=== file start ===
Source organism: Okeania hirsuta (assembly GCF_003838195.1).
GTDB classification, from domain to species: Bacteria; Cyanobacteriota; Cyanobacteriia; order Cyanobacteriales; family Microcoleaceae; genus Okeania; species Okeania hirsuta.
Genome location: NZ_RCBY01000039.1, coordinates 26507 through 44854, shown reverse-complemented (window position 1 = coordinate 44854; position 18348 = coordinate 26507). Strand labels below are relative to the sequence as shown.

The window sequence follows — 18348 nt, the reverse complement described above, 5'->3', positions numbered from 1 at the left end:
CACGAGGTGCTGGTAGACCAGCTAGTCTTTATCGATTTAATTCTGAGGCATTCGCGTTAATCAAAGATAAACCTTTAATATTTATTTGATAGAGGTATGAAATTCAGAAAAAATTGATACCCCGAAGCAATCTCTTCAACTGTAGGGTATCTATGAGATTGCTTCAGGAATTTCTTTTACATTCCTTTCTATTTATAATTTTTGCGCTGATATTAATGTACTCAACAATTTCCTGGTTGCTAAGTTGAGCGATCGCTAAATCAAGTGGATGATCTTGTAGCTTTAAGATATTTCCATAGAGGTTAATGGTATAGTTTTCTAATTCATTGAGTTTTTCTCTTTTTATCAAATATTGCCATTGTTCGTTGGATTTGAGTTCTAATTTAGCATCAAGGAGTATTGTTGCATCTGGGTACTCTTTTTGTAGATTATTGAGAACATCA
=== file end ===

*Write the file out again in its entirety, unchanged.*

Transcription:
Source organism: Okeania hirsuta (assembly GCF_003838195.1).
GTDB classification, from domain to species: Bacteria; Cyanobacteriota; Cyanobacteriia; order Cyanobacteriales; family Microcoleaceae; genus Okeania; species Okeania hirsuta.
Genome location: NZ_RCBY01000039.1, coordinates 26507 through 44854, shown reverse-complemented (window position 1 = coordinate 44854; position 18348 = coordinate 26507). Strand labels below are relative to the sequence as shown.

The window sequence follows — 18348 nt, the reverse complement described above, 5'->3', positions numbered from 1 at the left end:
CACGAGGTGCTGGTAGACCAGCTAGTCTTTATCGATTTAATTCTGAGGCATTCGCGTTAATCAAAGATAAACCTTTAATATTTATTTGATAGAGGTATGAAATTCAGAAAAAATTGATACCCCGAAGCAATCTCTTCAACTGTAGGGTATCTATGAGATTGCTTCAGGAATTTCTTTTACATTCCTTTCTATTTATAATTTTTGCGCTGATATTAATGTACTCAACAATTTCCTGGTTGCTAAGTTGAGCGATCGCTAAATCAAGTGGATGATCTTGTAGCTTTAAGATATTTCCATAGAGGTTAATGGTATAGTTTTCTAATTCATTGAGTTTTTCTCTTTTTATCAAATATTGCCATTGTTCGTTGGATTTGAGTTCTAATTTAGCATCAAGGAGTATTGTTGCATCTGGGTACTCTTTTTGTAGATTATTGAGAACATCA